Last week, President Trump shocked some by taking the safe road and nominating the acting VA Secretary Robert Wilkie to fill the role permanently.
The president is not known for taking safe or predictable actions. However, in the wake of the scandal with Dr. Ronny Jackson, and the very public and unpleasant firing of Dr. David Shulkin in March, he almost had to in order to ensure confirmation. Wilkie’s nomination is not without hiccups, but should go relatively smoothly.
Not long after Wilkie took control of the VA, Curt Cashour, the VA’s press secretary, released a statement saying:
“Under Acting Secretary Wilkie’s leadership, senior VA officials are now on the same page, speaking with one voice to Veterans, employees and outside stakeholders, such as Congress and veterans service organizations, and are focused on a number of key priorities in the short term.”
It was his ability to jump into the madness and hit the ground running that won him the job. These are skills honed in his position as the Under Secretary of Defense for Personnel and Readiness at the Pentagon.
Wilkie’s nomination to permanently head the VA comes at a critical time for the department.
A multi-billion dollar deal was just reached for a new electronic records system, as well as a major overhaul of the VA healthcare system that is expected to be signed into law by Memorial Day. These two pieces of legislation go a long way toward keeping the president’s campaign promises to US veterans.
It was (Wilkie's) ability to jump into the madness and hit the ground running that won him the job.Wendy Innes, IVN Independent Author
Veterans groups and many on Capitol Hill support Wilkie’s nomination.
“I congratulate Undersecretary Wilkie on his nomination and look forward to learning more about his long-term views for the VA, including how he plans to implement the VA MISSION Act when it becomes law, as we work through the confirmation process,” Johnny Isakson (R-GA) said of Wilkie’s nomination. The two had previously gotten to know one another during Wilkie’s time at the DOD.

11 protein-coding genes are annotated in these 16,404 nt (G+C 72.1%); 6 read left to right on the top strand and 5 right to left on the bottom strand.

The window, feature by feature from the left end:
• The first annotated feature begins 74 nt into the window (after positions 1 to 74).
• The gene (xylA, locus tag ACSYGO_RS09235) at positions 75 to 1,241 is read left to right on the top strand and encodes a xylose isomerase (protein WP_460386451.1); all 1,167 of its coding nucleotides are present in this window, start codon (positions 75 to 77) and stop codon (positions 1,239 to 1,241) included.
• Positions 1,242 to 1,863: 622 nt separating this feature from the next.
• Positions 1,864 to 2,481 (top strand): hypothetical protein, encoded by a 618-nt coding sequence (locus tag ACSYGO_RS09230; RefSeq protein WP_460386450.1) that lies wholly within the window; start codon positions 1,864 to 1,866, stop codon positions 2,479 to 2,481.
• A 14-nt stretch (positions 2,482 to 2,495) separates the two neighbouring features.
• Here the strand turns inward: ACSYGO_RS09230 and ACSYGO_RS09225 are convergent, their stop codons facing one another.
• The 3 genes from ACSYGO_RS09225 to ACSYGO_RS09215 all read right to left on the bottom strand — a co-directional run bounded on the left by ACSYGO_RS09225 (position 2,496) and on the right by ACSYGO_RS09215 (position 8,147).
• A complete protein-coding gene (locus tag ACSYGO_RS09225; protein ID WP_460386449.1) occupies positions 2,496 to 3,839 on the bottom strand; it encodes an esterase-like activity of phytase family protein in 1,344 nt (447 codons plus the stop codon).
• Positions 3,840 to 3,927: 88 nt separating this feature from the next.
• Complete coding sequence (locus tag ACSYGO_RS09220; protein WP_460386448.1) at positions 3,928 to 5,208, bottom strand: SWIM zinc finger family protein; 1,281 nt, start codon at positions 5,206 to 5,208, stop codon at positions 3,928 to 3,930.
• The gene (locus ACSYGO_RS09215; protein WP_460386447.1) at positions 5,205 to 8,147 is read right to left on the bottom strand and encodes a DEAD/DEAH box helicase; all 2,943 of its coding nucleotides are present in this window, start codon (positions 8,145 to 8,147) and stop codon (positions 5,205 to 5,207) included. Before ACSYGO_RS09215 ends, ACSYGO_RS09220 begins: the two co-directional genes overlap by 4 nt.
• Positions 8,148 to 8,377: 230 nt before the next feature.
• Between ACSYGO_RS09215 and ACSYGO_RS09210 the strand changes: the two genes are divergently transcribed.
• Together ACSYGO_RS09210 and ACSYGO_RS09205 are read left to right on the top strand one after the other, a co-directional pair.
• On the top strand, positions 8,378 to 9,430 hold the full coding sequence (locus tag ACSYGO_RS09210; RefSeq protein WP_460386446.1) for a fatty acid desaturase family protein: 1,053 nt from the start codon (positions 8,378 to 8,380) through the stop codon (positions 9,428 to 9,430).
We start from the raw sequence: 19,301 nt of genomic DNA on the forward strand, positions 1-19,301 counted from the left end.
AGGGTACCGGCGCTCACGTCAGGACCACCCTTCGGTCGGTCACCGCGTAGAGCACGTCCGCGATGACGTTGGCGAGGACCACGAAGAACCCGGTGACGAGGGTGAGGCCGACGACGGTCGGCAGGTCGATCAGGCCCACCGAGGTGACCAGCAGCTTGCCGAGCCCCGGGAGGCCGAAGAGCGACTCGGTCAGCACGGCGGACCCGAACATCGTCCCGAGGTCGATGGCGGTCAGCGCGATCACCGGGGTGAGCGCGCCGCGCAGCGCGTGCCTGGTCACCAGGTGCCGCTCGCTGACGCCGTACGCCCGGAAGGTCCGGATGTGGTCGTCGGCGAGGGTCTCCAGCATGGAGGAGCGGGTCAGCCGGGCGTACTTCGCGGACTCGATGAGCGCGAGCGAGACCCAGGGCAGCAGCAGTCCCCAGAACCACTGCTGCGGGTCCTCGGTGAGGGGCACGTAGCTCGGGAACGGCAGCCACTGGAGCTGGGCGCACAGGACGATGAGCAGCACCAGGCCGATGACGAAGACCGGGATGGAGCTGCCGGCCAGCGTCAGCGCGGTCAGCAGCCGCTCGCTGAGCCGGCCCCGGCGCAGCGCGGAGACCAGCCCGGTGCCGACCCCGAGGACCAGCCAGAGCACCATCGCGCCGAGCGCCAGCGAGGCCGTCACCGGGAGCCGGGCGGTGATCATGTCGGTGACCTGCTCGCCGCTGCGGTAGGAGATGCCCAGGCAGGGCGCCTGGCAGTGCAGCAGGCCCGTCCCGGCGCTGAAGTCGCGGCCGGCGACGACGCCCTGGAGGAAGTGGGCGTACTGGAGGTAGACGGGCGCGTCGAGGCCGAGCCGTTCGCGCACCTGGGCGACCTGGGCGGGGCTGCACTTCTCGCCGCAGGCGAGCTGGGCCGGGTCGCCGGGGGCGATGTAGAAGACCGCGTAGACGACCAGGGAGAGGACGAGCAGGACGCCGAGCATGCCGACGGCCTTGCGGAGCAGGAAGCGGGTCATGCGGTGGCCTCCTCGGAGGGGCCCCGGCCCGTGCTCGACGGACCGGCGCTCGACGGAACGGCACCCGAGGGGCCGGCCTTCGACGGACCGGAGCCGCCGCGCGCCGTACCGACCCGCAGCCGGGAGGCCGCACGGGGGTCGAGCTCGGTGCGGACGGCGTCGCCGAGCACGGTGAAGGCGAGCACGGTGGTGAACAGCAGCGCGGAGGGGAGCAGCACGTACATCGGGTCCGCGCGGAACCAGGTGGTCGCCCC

Senator Jon Tester (D-MT) said he enjoyed a “good working relationship” with Wilkie. Tester is responsible for the probe that ended Dr. Ronny Jackson’s bid for the VA secretary’s seat.
The American Legion, one of the country’s largest veterans organizations, said they welcomed Wilkie’s nomination, saying he had “considerable experience navigating federal government policies,” and noted that it had been 51 days since the department had a permanent leader.
“Robert Wilkie has clearly been working hard to learn the many extremely complicated and most pressing issues facing veterans right now,” said Joe Chenelly, Executive Director of AMVETS. “His early work has earned him the confidence of AMVETS, and we’re looking forward to a thorough but hopefully speedy confirmation process.”
Wilkie has already gone through the confirmation process for his position at the DOD, so it’s hopeful that his vetting and confirmation will go quickly and smoothly. But it’s not without a hiccup.
Robert Wilkie has clearly been working hard to learn the many extremely complicated and most pressing issues facing veterans right now.Joe Chenelly, Executive Director of AMVETS
According to a section of the U.S. Code called the Vacancies Act, Wilkie cannot be confirmed to head a government agency, in this case, the VA, while he is serving as the acting VA director, unless he previously served as the assistant director for at least 90 days.
In addition, there are currently two lawsuits against the Trump administration alleging violation of the act, which also states that the Deputy Director of the VA should have been named the interim director until the position was filled permanently.
Because of this, Wilkie would have to step down from the job in order to be confirmed for the same job. There have been cases where acting secretaries stepped down until their confirmation was complete and cases where acting secretaries stayed at their posts.
“It is abundantly clear that Robert Wilkie cannot be nominated to be VA secretary, while serving as acting secretary,” said Will Fischer, an Iraq veteran and director of government relations at VoteVets.
Photo Credit: US Department of Defense